🇬🇧 How to make a TRON disc ? (Cut from [Episode 2 – Shader Graph | EN])

In this video, we'll create a shader which mixes the colors back and forth over time, and that shader will be applied to make this disc GLOW. You need to install Unity 2019.1 or above with Universal Render Pipeline (URP). Before we begin,
you should grab this beautiful model, which is created by [wright42] from the inspiration of the famous movie [TRON:LEGACY] Some textures need to be pre-processed
before importing to Unity. You could do it yourself or
download the processed textures from my Patreon page.

So, let's take a look at the core idea of this shader first. Imagine we have 2 colors
and we could mix/blend them together with a ratio. When a color is put more than the other to the mix,
it would contribute more to the final color. The mixing factor closer to the left
means the 1st color contributes more; when it's closer to the right, it means the 2nd color contributes more. In shader, we would use the range of [0, 1],
which is equivalent to [0%, 100%], to express the mixing factor of the colors. In order to change the color over time, we just need to update the mixing factor 'T' from 0 to 1, then reverse the direction. Keep repeating this process,
we could create the glow effect we want. This's a challenge for you:
Could you create a final shader, based on this diagram? These are the steps needed to achieve the result we want: Firstly, we'll create a new ShaderGraph And then we'll create a Material associated with the new ShaderGraph These 2 first steps should be done by yourself The next step is assigning materials to the disc After that we will create 2 color properties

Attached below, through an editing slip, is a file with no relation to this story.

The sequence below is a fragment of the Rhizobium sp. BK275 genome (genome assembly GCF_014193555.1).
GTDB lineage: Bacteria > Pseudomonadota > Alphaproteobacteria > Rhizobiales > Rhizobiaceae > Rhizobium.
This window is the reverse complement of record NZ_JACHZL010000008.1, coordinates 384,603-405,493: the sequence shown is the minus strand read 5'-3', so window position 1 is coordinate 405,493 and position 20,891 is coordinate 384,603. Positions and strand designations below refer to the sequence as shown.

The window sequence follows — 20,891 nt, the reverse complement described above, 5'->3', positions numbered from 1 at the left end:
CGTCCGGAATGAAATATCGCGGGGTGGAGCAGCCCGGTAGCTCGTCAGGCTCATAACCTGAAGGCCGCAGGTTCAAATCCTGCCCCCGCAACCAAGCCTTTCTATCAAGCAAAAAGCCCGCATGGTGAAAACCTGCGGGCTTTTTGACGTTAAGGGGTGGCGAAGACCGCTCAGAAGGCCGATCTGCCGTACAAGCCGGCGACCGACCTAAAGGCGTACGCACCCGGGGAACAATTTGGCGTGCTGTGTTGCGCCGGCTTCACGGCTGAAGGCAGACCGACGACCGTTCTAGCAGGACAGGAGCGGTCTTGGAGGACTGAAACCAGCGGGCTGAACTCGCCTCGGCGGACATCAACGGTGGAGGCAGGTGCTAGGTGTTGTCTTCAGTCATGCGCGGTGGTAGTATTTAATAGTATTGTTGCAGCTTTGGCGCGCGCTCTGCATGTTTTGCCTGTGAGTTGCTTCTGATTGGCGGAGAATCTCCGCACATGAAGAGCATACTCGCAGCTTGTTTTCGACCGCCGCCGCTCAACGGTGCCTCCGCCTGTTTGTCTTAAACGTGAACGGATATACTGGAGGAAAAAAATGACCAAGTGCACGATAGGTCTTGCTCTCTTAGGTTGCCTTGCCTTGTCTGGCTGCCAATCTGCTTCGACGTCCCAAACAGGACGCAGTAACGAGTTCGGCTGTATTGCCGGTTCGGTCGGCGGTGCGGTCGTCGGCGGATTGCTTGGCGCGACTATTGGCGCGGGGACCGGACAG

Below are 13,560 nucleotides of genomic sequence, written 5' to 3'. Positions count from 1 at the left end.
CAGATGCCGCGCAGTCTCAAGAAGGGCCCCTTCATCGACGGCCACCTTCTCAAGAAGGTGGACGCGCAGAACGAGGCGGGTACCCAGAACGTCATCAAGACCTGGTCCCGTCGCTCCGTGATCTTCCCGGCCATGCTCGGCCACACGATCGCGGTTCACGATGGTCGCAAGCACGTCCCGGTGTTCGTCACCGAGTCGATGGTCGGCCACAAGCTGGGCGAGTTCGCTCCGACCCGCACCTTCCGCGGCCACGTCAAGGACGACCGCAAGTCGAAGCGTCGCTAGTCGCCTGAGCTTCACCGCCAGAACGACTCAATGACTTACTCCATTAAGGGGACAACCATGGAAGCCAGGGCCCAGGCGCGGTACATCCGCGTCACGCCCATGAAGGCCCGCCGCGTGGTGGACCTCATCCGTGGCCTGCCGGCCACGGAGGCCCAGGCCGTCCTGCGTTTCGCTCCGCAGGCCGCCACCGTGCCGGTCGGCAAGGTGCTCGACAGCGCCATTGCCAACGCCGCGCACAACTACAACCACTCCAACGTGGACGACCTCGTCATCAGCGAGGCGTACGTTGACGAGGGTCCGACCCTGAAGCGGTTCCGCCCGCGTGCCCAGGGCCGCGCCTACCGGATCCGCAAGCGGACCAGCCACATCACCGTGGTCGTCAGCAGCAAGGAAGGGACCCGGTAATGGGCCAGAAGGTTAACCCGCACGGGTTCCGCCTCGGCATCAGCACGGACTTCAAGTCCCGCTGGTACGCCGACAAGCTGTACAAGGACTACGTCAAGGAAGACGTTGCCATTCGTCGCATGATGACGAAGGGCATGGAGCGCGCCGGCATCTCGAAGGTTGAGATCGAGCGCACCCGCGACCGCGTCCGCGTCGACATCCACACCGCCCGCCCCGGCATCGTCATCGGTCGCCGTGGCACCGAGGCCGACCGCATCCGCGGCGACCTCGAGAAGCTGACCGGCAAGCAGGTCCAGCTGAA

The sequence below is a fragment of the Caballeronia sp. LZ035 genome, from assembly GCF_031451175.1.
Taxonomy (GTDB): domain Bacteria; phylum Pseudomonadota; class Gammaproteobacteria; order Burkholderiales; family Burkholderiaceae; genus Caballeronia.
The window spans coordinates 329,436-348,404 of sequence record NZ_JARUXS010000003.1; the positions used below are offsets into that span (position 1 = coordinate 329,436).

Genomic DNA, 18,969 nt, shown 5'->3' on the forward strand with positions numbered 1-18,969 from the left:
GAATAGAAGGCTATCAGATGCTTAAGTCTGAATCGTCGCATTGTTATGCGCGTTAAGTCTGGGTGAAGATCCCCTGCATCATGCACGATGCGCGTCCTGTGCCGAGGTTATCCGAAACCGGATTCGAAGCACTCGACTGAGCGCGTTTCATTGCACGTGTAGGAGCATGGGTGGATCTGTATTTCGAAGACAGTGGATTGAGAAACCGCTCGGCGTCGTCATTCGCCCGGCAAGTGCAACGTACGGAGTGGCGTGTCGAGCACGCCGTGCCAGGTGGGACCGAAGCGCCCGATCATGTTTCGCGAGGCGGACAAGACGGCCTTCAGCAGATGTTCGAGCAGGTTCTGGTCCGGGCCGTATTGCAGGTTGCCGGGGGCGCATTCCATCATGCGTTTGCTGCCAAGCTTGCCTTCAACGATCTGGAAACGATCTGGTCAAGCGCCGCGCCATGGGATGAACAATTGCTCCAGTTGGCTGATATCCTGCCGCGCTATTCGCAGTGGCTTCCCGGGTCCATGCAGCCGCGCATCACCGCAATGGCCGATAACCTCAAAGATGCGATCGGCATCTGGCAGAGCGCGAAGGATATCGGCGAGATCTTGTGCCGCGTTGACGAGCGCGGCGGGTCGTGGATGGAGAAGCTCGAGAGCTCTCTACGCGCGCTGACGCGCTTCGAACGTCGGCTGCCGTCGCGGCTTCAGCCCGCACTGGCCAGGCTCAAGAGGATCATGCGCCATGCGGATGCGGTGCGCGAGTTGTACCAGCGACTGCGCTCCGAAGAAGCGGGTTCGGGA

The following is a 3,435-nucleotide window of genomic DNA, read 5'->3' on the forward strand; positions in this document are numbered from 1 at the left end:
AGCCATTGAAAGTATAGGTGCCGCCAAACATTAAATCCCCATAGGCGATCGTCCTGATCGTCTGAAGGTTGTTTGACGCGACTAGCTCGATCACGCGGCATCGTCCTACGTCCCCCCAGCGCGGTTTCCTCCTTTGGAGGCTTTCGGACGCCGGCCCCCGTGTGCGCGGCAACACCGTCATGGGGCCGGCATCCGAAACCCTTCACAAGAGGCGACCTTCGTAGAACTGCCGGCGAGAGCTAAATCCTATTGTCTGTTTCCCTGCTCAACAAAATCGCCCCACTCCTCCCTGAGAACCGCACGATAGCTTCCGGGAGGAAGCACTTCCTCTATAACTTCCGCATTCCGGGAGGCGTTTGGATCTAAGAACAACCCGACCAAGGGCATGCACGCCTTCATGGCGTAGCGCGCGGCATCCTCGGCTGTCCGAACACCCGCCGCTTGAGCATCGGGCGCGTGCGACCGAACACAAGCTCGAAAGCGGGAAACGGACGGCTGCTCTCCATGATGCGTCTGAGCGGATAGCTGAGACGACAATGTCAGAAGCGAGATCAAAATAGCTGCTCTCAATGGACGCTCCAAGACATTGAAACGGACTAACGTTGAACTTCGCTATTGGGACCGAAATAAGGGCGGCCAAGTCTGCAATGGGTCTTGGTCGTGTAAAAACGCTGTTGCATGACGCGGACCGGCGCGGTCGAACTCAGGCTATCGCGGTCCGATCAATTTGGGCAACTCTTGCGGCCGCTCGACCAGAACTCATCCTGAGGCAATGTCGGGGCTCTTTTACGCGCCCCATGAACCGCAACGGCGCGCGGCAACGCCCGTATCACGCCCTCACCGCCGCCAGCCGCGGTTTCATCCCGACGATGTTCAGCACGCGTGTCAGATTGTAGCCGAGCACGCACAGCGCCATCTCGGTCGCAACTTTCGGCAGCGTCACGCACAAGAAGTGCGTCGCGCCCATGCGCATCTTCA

to mix them together Finally, we'll adjust the mixing factor through time Here comes the first step:
Create a new Shader Graph In the Project panel of Unity, click Create button Select Shader > PBR Graph Give it a name like GLOW Double-click the shader graph to open it.

You will see there's a node inside
which is a PBR Master node. You should create a folder
to store this shader graph asset. There're 2 types of folder structures
for easier management: The first structure is:
creating a folder for each asset type like a separated for shaders,
and another for materials another one for all the textures And the second structure is:
creating a folder for all the related sub-assets, no matter what types they are Like: you put everything of a character
inside a single folder including the mesh, the model,
the animation, the textures, … everything You could find the folder structure that suits your needs.
But it's better to stick with one. Now let's move the 2nd step:
Create a new material Firstly select the Shader Graph asset and then
Right-click > Create > Material. Moreover, you could see the shader of this material
is assigned automatically. Give it a name
like: Glow_TronDiscLight_mat ('mat' stands for material) Think about how you will search / filter for it later.

You might end up with what's called
a professional naming convention, but with your own rules. In the next step,